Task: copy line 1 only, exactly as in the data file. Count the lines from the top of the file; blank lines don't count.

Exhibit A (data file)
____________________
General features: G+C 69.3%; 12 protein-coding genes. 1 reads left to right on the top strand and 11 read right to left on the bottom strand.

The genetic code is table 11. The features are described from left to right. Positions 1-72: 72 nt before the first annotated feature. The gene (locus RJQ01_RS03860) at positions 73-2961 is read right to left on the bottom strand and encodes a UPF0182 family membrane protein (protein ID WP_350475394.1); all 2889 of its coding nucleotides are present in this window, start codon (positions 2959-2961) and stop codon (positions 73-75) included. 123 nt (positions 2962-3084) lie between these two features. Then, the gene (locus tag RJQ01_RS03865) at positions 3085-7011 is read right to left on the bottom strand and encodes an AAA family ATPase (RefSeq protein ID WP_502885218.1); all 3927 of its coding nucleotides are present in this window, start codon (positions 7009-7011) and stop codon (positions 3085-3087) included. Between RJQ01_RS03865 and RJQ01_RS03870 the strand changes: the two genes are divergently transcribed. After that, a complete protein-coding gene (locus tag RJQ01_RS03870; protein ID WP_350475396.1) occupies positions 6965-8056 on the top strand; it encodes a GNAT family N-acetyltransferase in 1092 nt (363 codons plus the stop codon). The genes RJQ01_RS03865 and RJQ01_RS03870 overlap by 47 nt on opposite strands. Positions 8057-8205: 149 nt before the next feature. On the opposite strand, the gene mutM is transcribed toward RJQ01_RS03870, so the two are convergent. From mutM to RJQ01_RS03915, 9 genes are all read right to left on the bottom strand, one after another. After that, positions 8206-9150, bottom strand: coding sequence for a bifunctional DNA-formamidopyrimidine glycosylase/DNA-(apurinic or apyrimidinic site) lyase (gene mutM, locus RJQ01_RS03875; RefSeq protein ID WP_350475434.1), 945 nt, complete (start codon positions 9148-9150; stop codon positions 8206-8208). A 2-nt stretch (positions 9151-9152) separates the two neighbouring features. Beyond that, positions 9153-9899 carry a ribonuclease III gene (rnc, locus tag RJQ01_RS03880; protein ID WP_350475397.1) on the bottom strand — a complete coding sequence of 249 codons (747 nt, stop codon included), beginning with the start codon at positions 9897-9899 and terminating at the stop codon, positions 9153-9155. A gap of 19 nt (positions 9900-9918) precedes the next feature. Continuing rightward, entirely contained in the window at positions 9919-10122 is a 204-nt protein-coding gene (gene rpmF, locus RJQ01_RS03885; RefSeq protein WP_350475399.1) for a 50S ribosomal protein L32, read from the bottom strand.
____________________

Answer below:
General features: G+C 69.3%; 12 protein-coding genes. 1 reads left to right on the top strand and 11 read right to left on the bottom strand.